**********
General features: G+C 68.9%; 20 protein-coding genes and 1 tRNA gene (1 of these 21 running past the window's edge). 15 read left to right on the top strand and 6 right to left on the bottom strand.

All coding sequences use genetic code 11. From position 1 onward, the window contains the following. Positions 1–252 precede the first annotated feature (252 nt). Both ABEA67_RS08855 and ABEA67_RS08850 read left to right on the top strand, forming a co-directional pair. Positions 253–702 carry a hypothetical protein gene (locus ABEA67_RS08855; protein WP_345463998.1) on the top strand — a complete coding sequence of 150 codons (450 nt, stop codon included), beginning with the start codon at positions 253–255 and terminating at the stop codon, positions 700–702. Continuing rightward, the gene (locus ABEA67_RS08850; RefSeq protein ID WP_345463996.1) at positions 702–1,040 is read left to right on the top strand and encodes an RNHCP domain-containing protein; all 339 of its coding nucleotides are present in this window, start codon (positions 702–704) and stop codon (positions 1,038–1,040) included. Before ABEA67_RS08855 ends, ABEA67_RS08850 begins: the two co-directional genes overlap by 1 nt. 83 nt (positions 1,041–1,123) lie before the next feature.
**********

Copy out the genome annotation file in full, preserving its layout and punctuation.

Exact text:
General features: G+C 68.9%; 20 protein-coding genes and 1 tRNA gene (1 of these 21 running past the window's edge). 15 read left to right on the top strand and 6 right to left on the bottom strand.

All coding sequences use genetic code 11. From position 1 onward, the window contains the following. Positions 1–252 precede the first annotated feature (252 nt). Both ABEA67_RS08855 and ABEA67_RS08850 read left to right on the top strand, forming a co-directional pair. Positions 253–702 carry a hypothetical protein gene (locus ABEA67_RS08855; protein WP_345463998.1) on the top strand — a complete coding sequence of 150 codons (450 nt, stop codon included), beginning with the start codon at positions 253–255 and terminating at the stop codon, positions 700–702. Continuing rightward, the gene (locus ABEA67_RS08850; RefSeq protein ID WP_345463996.1) at positions 702–1,040 is read left to right on the top strand and encodes an RNHCP domain-containing protein; all 339 of its coding nucleotides are present in this window, start codon (positions 702–704) and stop codon (positions 1,038–1,040) included. Before ABEA67_RS08855 ends, ABEA67_RS08850 begins: the two co-directional genes overlap by 1 nt. 83 nt (positions 1,041–1,123) lie before the next feature.